Top Science Stories Of The Week

Posted: Mar 5 2016, 11:44am CST | by , Updated: Mar 5 2016, 11:47am CST, in News | Latest Science News

Top Science Stories of the Week
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Hubble Spots Most Distant Galaxy Ever Seen

NASA’s Hubble Space Telescope gazed at the farthest galaxy ever seen in the universe. The galaxy, called GN-z1, is 13.4 billion light years in the past and was formed just 400 million years after the Big Bang. With the discovery, Hubble has shattered all the previous distance record set by other powerful telescopes for years.

The newfound galaxy is 25 times smaller than our galaxy Milky Way. However, it is forming stars at a startling rate, about 20 times greater than our galaxy produces today.

NASA’s Astronaut Scott Kelly Returns to Earth after a Year Long Mission

Astronaut Scott Kelly has returned to Earth after spending 340 days aboard International Space Station.

The 52 year old astronaut’s one-year mission started in March 2015. He alongside other astronauts had to stay in orbiting laboratory for a long time and had to cope up with hostile conditions in outer space. During his stay on board ISS, veteran astronaut conducted several experiments in microgravity conditions which could pave the way for future NASA’s missions to deep space.

Astronomers Detect Repeating Fast Radio Burst for the First Time

Astronomers have long thought that fast radio bursts appear occasionally and in the form of a single flash but a team of international researchers have detected a new kind of radio bursts which explode over and over again. The discovery was made possible by radio telescope Arecibo.

Researchers suspect that these flashes are originated from an extremely powerful object that has a capacity of producing multiple intense burst of radio waves per minute.

Next, researchers are aiming to expand their research and will look for the source of these mysterious repeating fast radio bursts by using a telescope with more resolving power than Arecibo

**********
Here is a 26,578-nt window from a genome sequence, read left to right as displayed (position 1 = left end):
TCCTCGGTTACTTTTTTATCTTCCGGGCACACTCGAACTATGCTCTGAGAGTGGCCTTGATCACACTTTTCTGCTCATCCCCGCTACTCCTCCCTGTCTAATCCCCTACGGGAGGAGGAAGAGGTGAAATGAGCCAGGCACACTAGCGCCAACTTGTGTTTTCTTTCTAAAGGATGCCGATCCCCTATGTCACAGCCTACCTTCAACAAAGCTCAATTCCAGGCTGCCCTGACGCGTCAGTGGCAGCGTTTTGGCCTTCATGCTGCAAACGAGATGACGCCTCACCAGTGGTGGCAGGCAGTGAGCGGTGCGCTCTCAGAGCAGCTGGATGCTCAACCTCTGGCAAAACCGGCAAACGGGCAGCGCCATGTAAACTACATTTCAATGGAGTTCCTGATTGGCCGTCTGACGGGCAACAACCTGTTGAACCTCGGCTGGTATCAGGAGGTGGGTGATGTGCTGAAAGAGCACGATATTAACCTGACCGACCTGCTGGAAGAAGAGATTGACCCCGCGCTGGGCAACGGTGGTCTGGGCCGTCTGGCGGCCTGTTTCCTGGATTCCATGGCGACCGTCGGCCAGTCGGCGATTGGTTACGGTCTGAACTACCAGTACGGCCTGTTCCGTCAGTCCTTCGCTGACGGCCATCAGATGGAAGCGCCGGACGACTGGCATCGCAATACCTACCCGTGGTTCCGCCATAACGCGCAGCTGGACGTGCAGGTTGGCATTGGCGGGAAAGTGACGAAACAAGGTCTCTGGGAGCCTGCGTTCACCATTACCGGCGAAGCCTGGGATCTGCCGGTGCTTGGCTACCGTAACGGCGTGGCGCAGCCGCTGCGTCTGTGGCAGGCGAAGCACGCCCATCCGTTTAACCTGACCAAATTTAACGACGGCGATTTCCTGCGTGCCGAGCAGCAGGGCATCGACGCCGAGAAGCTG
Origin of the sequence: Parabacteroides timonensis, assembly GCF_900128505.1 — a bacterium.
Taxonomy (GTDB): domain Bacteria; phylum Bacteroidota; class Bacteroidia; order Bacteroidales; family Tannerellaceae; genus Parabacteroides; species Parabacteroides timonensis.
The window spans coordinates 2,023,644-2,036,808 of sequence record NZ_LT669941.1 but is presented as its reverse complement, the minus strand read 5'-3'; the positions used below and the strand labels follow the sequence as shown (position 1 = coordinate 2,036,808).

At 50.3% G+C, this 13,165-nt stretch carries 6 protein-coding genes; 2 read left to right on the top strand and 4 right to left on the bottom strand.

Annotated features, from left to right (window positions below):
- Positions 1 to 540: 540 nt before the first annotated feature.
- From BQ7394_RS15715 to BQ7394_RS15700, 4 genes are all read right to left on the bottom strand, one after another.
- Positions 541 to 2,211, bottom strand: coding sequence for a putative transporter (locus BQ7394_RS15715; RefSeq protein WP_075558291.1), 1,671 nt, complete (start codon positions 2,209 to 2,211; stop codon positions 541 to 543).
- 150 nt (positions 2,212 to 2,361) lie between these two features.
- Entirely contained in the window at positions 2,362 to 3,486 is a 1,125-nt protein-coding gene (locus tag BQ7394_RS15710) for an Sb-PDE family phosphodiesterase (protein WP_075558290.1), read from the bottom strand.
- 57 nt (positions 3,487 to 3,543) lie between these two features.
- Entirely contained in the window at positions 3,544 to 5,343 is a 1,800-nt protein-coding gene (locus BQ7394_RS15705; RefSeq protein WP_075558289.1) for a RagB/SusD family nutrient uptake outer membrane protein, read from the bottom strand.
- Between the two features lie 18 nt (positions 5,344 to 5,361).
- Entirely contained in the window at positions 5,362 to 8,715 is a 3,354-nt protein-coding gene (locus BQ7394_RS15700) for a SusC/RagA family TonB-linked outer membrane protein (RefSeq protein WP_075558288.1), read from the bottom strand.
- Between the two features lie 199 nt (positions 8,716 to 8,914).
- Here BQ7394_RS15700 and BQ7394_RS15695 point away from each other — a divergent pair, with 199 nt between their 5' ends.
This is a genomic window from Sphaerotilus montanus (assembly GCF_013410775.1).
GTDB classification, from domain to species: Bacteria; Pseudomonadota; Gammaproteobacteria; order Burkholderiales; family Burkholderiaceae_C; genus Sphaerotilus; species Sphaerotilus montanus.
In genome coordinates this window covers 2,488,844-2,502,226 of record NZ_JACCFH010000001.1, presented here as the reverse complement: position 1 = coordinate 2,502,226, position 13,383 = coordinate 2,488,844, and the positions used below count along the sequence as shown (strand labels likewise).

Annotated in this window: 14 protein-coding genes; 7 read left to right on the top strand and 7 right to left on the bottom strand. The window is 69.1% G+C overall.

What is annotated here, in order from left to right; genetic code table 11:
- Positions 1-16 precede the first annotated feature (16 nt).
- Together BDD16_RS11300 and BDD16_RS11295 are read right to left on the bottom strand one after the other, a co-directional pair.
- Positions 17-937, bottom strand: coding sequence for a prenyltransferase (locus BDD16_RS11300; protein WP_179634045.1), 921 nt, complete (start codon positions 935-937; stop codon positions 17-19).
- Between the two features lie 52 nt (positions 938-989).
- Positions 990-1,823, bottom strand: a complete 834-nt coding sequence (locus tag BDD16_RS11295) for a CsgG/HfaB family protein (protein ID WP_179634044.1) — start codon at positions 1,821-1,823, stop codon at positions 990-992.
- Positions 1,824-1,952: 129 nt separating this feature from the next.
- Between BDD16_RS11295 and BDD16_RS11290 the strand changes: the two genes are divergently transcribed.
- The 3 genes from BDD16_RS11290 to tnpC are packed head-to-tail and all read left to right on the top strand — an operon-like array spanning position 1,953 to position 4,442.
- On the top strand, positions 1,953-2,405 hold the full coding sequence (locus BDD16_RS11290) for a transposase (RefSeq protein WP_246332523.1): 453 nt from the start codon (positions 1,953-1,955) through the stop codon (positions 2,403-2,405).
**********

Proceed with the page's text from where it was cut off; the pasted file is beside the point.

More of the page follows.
Fossilized Fungus May be the Oldest Land Fossil Ever

Researchers from University of Cambridge claim that the 440 million year old fungus fossil is the oldest land fossil yet found.

The threads of prehistoric fungus were discovered in Sweden and Scotland almost 30 years ago but previously they were not identified. The threads are shorter than a human hair is wide and looks similar to their modern relatives.

Scientists are hesitant to claim that this fossil fungus was the oldest organism to live on Earth but it is the oldest fossil of a land creature ever known.

Oldest and Most Detailed Nervous System Discovered in China

Researchers have discovered probably the oldest and most detailed nerves system in southern China. The nervous system belongs to a crustacean like animal that lived more than 500 million years ago. The fossil is so well preserved that its individual nerve fibers are still visible and has not decomposed over time which usually happens to soft tissues.

Each nerve strand is 10 times thinner than a human hair but its neurological details are amazing. The fossil can help scientists to find out the evolution of nerves system in modern-day animals.

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The Author

<a href="/latest_stories/all/all/47" rel="author">Hira Bashir</a>
The latest discoveries in science are the passion of Hira Bashir (). With years of experience, she is able to spot the most interesting new achievements of scientists around the world and cover them in easy to understand reporting.




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